It appears that this surreal arithmetic, in which his estate is divided into four ‘thirds’, is designed once more to diminish the inheritance of his daughter and son-in-law. To avoid interminable contestings, the City of London customs (which charged duty on inheritances) directed that a testator should allot at least a third of his estate to his widow, and a third to his surviving children, leaving the last third to be disposed of elsewhere if he wished. Faced with the prospect of the detested son-in-law getting a third of his goods and chattels, Mountjoy and his solicitors hit on this brilliant or half-mad solution of making the thirds smaller than they should be, for the only proper definition of Mountjoy’s ‘thirds’, since there are four of them, is that they are quarters. A quarter by any other name doth weigh the same, and these last recorded words of Christopher Mountjoy are a further attempt to defraud his own daughter. Fifteen years after the wedding, seven years after the lawsuit, he cannot climb down. It is as he had said, in the hearing of the mercer Christopher Weaver: ‘he would rather rott in prison than geve them any thinge more than he had geven them before’.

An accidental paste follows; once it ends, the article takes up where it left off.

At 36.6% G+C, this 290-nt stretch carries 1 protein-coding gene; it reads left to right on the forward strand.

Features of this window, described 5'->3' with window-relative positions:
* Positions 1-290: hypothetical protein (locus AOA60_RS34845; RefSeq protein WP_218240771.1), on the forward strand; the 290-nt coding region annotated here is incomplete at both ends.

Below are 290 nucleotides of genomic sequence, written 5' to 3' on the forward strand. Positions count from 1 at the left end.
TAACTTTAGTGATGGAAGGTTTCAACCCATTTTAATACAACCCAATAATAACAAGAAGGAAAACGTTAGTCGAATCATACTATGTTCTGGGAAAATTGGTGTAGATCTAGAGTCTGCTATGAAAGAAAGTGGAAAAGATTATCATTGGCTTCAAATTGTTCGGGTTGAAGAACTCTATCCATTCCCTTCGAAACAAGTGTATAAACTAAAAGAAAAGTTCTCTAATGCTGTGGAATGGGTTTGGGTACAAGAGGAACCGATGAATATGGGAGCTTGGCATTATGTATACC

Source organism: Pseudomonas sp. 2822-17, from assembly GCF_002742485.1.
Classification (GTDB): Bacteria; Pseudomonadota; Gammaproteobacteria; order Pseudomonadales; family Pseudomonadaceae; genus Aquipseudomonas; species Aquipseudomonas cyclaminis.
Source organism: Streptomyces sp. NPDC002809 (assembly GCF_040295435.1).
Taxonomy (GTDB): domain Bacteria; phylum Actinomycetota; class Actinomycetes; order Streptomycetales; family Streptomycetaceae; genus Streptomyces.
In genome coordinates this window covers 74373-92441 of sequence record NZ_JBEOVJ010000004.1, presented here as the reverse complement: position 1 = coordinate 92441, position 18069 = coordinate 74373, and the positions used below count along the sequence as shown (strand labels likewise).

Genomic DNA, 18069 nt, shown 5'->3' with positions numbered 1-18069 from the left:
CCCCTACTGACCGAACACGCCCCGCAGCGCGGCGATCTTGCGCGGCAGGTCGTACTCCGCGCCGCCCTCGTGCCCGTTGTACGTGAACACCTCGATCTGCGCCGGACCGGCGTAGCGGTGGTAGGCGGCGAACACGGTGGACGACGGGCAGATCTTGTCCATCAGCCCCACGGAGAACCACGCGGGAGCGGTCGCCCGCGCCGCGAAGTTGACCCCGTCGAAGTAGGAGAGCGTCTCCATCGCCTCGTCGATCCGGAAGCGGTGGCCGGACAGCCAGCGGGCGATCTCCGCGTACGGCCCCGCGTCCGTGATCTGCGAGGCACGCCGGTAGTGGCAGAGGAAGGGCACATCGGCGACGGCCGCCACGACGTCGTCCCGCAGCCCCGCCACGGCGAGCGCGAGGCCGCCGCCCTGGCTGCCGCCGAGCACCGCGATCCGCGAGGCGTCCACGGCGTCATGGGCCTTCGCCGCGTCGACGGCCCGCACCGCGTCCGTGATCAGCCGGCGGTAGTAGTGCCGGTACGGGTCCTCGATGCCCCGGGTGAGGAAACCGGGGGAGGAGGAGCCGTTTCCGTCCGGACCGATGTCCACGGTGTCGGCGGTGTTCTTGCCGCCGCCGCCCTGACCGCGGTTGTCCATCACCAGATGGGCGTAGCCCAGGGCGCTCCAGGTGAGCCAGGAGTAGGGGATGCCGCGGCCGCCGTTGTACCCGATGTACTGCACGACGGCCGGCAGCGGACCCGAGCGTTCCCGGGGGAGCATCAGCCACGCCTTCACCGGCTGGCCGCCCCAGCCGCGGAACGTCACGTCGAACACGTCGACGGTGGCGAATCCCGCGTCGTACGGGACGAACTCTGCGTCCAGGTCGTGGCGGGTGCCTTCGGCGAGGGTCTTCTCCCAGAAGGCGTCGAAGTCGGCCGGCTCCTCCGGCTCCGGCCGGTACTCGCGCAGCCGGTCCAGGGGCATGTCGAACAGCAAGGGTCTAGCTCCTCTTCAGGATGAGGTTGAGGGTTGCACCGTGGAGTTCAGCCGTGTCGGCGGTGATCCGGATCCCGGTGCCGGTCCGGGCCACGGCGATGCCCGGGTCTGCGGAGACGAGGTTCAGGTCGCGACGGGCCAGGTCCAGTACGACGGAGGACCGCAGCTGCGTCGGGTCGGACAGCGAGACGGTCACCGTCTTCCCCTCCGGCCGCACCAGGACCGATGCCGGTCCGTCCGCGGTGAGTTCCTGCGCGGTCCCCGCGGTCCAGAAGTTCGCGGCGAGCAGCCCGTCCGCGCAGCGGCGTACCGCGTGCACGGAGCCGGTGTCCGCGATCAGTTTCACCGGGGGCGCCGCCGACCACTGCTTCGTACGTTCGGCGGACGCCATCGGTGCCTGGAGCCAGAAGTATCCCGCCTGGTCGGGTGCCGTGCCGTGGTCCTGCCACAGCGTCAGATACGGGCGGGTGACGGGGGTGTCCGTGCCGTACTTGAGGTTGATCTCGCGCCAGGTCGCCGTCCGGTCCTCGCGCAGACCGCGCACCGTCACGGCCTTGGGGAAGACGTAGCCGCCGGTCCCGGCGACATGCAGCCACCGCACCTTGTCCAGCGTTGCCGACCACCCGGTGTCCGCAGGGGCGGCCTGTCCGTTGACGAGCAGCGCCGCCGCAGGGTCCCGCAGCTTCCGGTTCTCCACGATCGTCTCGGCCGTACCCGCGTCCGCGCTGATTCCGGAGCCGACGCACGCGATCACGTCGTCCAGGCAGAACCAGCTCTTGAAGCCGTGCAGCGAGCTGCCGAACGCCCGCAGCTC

These later documents confirm what both the plaintiff and the witnesses keep telling us in the lawsuit of 1612 - that Christopher Mountjoy could have paid up the dowry, and the reason that he did not was that he was a hard, mean, stubborn man: what Thomas Nashe calls a ‘pinchfart penny-father’. It may be there was some specific falling-out which caused him to withhold the money in the first place, but to continue to withhold it so long and so doggedly makes him seem flint-hearted: a man incapable of giving; an uncaring father whose feelings for his daughter were subordinate to his own material comforts.

We learn a little more about Christopher Mountjoy, and none of it encourages us to like him. We might sympathize with the upheavals he has been through, we might admire him as an immigrant ‘success story’, we might furnish him with several layers of Gallic charm to which the record gives no clue - but as it stands we just cannot like him. This matters little to us, and even less to him - its more interesting corollary is to wonder how much Shakespeare liked him. But Shakespeare’s dealings would mostly have been with his landlady. It is she, typically, who oversees the circumstances and the day-to-day requirements of the lodger; and it is she, in this particular case, who is more probably the one that Shakespeare liked.